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Managing Obesity

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A Clinician's Aid

Clinical Highlights


Incorporating evidence-based approaches to reducing obesity—including screening, counseling, medication, and surgery, when appropriate—may be effective in managing obesity.

This clinician's aid highlights research from the evidence-based practice program of the Agency for Healthcare Research and Quality (AHRQ). This research informs many science-based recommendations in the public and private sector, including the U.S. Preventive Services Task Force (USPSTF).

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Health Consequences of Obesity

Obesity is a risk factor for heart disease, type II diabetes, hypertension and stroke, hyperlipidemia, osteoarthritis, sleep apnea, and cancer. Even modest weight loss can reduce the risk of these diseases.

Screen

  • Screen all adult patients for obesity using body mass index (BMI): weight in kilograms divided by height in meters squared.
  • A BMI calculator is available at www.nhlbisupport.com/bmi.
  • If BMI is > 30kg/m2, your patient is obese.
  • Central adiposity increases the risk of cardiovascular disease. Those at increased risk are:
    • Men with waist circumferences > 40 inches.
    • Women with waist circumferences > 35 inches.

Counsel Intensively, or Refer

  • The most effective interventions to help patients change their eating patterns and become physically active combine:
    • Nutrition education.
    • Diet and exercise counseling.
    • Behavioral strategies.
  • High-frequency interventions—i.e., more than 1 person-to-person (individual or group) session per month for at least 3 months—can lead to a 3-6 kg weight loss maintained for more than 2 years.
  • Maintenance interventions help people sustain weight loss over time.

Medications to Treat Obesity

  • Medications promote modest weight loss (usually less than 5 kg in one year) when given along with recommendations for diet. Nevertheless, this weight loss may be clinically significant.
  • There is no evidence that one medication promotes more sustained weight loss than another.
  • The choice of medication may depend on the individual patient's tolerance to its side effects.
  • There is insufficient data on the pharmacological treatment of obesity in children and adolescents.
  • Medications to promote weight loss have not been studied sufficiently to evaluate the risks of rare (less than 1 in 1,000) side effects.

Weight Loss Medications: Effectiveness and Side Effects

Medication, Dosage Weight Loss1 By Time Side Effects Relative Risk Compared with Placebo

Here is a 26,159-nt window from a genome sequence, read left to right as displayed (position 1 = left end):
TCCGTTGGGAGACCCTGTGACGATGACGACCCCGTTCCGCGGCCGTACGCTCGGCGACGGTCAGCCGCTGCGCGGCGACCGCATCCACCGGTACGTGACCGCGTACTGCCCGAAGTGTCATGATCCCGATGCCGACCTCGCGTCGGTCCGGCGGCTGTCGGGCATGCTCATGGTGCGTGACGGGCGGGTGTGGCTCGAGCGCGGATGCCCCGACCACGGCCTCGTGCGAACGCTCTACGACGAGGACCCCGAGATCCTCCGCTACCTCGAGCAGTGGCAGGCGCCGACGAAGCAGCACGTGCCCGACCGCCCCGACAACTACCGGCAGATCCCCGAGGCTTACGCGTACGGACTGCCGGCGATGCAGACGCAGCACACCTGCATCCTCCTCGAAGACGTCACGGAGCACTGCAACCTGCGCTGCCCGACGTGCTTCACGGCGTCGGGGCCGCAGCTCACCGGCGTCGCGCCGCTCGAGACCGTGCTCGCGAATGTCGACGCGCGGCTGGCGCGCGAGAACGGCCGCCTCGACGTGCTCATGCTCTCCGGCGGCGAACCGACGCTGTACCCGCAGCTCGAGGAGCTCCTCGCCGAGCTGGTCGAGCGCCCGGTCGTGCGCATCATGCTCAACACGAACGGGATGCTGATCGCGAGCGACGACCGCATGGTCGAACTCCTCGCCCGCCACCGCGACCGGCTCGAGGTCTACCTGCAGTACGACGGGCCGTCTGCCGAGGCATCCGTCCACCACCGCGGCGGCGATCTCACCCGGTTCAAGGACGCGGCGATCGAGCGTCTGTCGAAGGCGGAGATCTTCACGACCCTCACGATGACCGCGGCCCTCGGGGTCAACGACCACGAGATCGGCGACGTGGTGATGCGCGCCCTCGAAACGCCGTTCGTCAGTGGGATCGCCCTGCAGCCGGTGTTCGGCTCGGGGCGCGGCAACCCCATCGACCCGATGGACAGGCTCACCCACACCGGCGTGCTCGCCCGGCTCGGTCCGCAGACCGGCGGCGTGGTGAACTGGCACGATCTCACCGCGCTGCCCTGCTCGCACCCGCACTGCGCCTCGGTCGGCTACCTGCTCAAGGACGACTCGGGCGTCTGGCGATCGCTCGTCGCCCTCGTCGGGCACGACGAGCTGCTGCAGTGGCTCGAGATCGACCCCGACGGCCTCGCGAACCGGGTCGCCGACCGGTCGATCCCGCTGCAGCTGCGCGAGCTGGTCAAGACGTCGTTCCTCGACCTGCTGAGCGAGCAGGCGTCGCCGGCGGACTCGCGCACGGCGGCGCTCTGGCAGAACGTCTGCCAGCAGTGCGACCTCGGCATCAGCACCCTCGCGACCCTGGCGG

Bupropion
400 mg/day
1-5 kg, 6-12 mo Dry mouth
Diarrhea
Constipation
Upper respiratory problems
2.3
1.3
1.3
1.1
Diethylpropion
75 mg/day
2-12 kg, 6-12 mo NR NR
Fluoxetine
60 mg/day
3-7 kg, 6 mo
1-6 kg, 12 mo
Nervousness/sweating/tremors
Nausea/vomiting/fatigue/asthenia
Hypersomnia/somnolence
Insomnia
Diarrhea
6.4
2.7
2.4
2.0
1.7
Orlistat
(Dosage NR)
2-3 kg, 6 mo
2-3 kg, 12 mo
Diarrhea
Flatulence
Bloating/abdominal pain/dyspepsia
3.4
3.1
1.5
Phentermine
15-30 mg/day
1-6 kg, 6 mo NR, but can expect:
Palpitations
Tachycardia
Elevated blood pressure
Central nervous system effects
Gastrointestinal effects
Case reports of stroke have been reported but causality cannot be assumed.
NR
Sibutramine
10 or 20 mg/day
4-6 kg, 4-6 mo
4-5 kg, 12 mo
Modest increases in heart rate and blood pressure NR
Topiramate
96-192 mg/day
5-8 kg, 6 mo Taste perversion
Paraesthesia
Constipation
Dry mouth
Central nervous system effects
Upper abdominal symptoms
Fatigue
Upper respiratory problems
Diarrhea
9.2
4.9
3.5
2.9
2.0
1.6
1.3
1.2
1.0
Zonisamide
100-600 mg/day
6% of baseline body weight, 4 mo Fatigue NR

1 Weight loss estimates based on a 95% confidence interval.

BMI = body mass index; mo = month; NR = not reported.

 

Surgery

  • Surgery can result in a 20-30 kg weight loss, maintained up to 8 years, in obese patients with a BMI of > 40 kg/m2.
  • For patients with a BMI of 35-40 kg/m2, the data support the superiority of surgery but is inconclusive.
  • More than 20 percent of patients who undergo bariatric surgery experience some complications, although most complications are minor.
  • Postoperative mortality rates of less than 1 percent have been achieved by a number of surgeons and bariatric surgical centers. The postoperative mortality rate in other settings may be higher.
  • There are almost no data on surgery for the treatment of obesity in adolescents or children.

Sources

This clinician's aid is based on the following work supported by the Agency for Healthcare Research and Quality (AHRQ):

Shekelle PG, Morton SC, Maglione M, et al. Pharmacological and Surgical Treatment of Obesity. Evidence Report/Technology Assessment No. 103. Rockville, MD: Agency for Healthcare Research and Quality; 2004.

U.S. Preventive Services Task Force. Screening for obesity in adults: recommendation statement. Ann Intern Med 2003;139(11):930-2.

For more information on AHRQ's Evidence-based Practice Centers, contact Beth Collins Sharp, Ph.D., R.N., at BCSharp@ahrq.gov.

Current as of October 2004
AHRQ Publication No. 04-0082

 

The information on this page is archived and provided for reference purposes only.

 

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